usse42Shall we stop here? On this rusty old furnace? Why, no! I say that’s sacrilege! Let’s talk about the history.

The château was first built by a Viking in 1000. It changed hands until it was bought by Jacques d’Espinay in 1485 (whose wife was a lady-in-waiting to the Duchess of Brittany (was that Anne?). Their son built the chapel. The château changed hands over the centuries, and after the Revolution, it went to the Dowager Duchess of Duras, who was a famous author, exploring sexual and racial equality. She held famous literary salons in the castle (to which she invited Chateaubriand). It went to her daughter, and then her daughter’s nephew, who was the Count de Blacas, the last man to be married in the chapel.

ussea2And that was Ussé.

usseb1Next up – last up – is Chambord.

 

I am the daughter of a symphony musician who was raised in upstate New York, and I simply breathe all things classical, be it music or 19th century literature (English and Russian). I married Sir Renaissance in New York City, and before I knew it, he had swept me up and brought me back home to his own country. So here we are. Three children, a rather ordinary life in a rather exceptional place. I am now ‘A Lady in France.’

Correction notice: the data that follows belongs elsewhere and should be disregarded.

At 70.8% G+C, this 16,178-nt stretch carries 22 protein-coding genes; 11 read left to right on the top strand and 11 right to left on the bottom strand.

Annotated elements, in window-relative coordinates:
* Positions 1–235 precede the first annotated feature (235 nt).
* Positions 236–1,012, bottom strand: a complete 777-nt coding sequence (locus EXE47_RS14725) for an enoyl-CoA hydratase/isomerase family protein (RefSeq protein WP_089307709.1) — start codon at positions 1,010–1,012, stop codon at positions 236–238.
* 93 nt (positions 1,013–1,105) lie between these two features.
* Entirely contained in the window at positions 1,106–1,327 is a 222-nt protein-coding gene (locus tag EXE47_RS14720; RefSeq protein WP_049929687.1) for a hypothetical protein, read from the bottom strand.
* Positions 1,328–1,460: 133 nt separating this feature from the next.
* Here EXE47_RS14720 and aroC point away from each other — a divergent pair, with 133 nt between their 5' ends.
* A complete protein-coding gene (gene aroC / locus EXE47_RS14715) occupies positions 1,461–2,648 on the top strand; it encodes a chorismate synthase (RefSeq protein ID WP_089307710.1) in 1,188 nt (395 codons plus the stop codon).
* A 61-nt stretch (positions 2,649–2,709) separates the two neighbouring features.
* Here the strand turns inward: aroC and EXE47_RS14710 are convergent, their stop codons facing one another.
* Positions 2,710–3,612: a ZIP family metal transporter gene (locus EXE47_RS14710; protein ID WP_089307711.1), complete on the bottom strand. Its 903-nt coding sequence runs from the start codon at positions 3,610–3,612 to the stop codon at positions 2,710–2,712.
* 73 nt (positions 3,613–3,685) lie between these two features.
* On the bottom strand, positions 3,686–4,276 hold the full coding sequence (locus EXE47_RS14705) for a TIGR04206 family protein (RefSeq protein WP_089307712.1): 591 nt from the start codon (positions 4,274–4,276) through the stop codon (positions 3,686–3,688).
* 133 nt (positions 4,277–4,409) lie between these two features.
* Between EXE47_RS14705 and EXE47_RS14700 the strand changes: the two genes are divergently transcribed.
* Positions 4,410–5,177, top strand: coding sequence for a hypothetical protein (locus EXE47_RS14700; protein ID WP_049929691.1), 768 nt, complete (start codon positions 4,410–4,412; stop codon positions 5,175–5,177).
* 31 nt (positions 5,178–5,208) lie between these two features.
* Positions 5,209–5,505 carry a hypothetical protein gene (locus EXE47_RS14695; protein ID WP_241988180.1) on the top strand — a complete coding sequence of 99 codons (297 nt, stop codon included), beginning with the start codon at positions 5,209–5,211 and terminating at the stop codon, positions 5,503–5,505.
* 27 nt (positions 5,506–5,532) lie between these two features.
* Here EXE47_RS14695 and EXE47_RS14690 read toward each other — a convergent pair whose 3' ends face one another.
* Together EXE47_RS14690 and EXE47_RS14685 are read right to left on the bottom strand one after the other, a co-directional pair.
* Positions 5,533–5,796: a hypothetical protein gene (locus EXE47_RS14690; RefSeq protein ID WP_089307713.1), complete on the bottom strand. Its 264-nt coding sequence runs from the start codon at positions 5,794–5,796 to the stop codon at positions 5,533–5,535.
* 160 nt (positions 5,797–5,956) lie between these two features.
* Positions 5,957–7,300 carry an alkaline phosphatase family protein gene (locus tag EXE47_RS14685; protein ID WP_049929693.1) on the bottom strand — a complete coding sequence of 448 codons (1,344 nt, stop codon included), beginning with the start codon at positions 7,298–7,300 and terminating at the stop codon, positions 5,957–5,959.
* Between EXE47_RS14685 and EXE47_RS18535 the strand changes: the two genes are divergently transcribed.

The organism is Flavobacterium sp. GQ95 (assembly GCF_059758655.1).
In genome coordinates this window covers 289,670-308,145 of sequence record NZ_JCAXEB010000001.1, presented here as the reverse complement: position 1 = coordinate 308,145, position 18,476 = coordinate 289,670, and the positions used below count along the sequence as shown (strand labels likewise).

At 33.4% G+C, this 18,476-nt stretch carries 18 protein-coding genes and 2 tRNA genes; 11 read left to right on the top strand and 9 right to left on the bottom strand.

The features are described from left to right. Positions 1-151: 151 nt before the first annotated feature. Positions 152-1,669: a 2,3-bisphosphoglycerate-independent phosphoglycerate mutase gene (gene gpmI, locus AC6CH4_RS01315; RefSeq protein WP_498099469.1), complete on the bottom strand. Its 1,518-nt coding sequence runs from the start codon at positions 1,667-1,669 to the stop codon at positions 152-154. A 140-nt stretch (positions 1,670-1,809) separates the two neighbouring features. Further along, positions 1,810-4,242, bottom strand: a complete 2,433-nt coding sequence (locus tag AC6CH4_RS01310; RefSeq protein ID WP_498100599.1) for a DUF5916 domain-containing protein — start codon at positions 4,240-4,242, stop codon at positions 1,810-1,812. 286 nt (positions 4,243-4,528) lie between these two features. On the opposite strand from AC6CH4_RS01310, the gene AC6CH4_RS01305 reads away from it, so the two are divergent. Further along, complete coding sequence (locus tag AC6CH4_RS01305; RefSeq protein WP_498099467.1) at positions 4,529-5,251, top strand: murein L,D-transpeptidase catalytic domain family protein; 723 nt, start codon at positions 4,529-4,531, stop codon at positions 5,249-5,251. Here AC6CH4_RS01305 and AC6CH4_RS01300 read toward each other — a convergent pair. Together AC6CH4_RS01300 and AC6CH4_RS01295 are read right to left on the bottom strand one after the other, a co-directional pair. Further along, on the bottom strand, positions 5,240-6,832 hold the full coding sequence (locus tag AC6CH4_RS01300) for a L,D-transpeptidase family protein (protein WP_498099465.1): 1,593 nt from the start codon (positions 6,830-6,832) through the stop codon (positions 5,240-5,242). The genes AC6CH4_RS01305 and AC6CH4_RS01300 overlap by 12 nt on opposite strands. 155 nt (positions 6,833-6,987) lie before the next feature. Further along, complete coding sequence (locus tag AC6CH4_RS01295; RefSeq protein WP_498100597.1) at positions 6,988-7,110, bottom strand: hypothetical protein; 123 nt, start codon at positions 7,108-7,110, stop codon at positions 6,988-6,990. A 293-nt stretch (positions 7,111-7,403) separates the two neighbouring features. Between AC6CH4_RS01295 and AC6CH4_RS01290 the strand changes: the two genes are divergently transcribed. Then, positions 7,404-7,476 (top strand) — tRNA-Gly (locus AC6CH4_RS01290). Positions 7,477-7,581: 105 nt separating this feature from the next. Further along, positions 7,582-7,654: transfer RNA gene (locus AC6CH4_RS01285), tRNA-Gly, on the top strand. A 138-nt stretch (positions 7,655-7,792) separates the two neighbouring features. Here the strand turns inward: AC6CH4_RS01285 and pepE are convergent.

Posted in France, Tourism, Tout le Reste (Everything else)
18 comments on “Six Châteaux on the Loire: Ussé
  1. Alison says:

    I love old stuff too!
    And I’m not tired of your chateau posts at all :)
    Alison recently posted…Dreaming of My MotherMy Profile

  2. Oh, I love tours of old places! I have to catch up on your other castle posts. I love the history and the fact that this place inspired so many timeless stories.
    Kim@Co-Pilot Mom recently posted…Glory DaysMy Profile

  3. Natalie D says:

    Oh, Ussé. Sigh. Take me back there, lol.
    Natalie D recently posted…Une Serviette and Other WordsMy Profile

  4. Tamara says:

    It puts the castle at Disney World to shame!
    I’d love the Sleeping Beauty part – did they have scary Maleficent too? My daughter is terrified of her.